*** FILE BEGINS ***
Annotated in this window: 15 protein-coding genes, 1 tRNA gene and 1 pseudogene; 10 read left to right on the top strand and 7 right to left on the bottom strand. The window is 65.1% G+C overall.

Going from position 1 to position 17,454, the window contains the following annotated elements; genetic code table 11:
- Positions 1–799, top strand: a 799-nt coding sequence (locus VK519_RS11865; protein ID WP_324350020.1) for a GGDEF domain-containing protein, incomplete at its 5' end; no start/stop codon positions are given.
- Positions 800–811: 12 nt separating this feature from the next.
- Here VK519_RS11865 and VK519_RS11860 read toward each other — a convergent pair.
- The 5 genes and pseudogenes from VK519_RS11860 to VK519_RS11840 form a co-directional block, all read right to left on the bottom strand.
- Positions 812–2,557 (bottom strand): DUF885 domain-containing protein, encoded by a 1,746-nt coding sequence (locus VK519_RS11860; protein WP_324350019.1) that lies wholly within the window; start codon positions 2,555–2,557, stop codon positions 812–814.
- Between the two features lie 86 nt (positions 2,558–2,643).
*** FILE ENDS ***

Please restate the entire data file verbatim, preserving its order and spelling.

Annotated in this window: 15 protein-coding genes, 1 tRNA gene and 1 pseudogene; 10 read left to right on the top strand and 7 right to left on the bottom strand. The window is 65.1% G+C overall.

Going from position 1 to position 17,454, the window contains the following annotated elements; genetic code table 11:
- Positions 1–799, top strand: a 799-nt coding sequence (locus VK519_RS11865; protein ID WP_324350020.1) for a GGDEF domain-containing protein, incomplete at its 5' end; no start/stop codon positions are given.
- Positions 800–811: 12 nt separating this feature from the next.
- Here VK519_RS11865 and VK519_RS11860 read toward each other — a convergent pair.
- The 5 genes and pseudogenes from VK519_RS11860 to VK519_RS11840 form a co-directional block, all read right to left on the bottom strand.
- Positions 812–2,557 (bottom strand): DUF885 domain-containing protein, encoded by a 1,746-nt coding sequence (locus VK519_RS11860; protein WP_324350019.1) that lies wholly within the window; start codon positions 2,555–2,557, stop codon positions 812–814.
- Between the two features lie 86 nt (positions 2,558–2,643).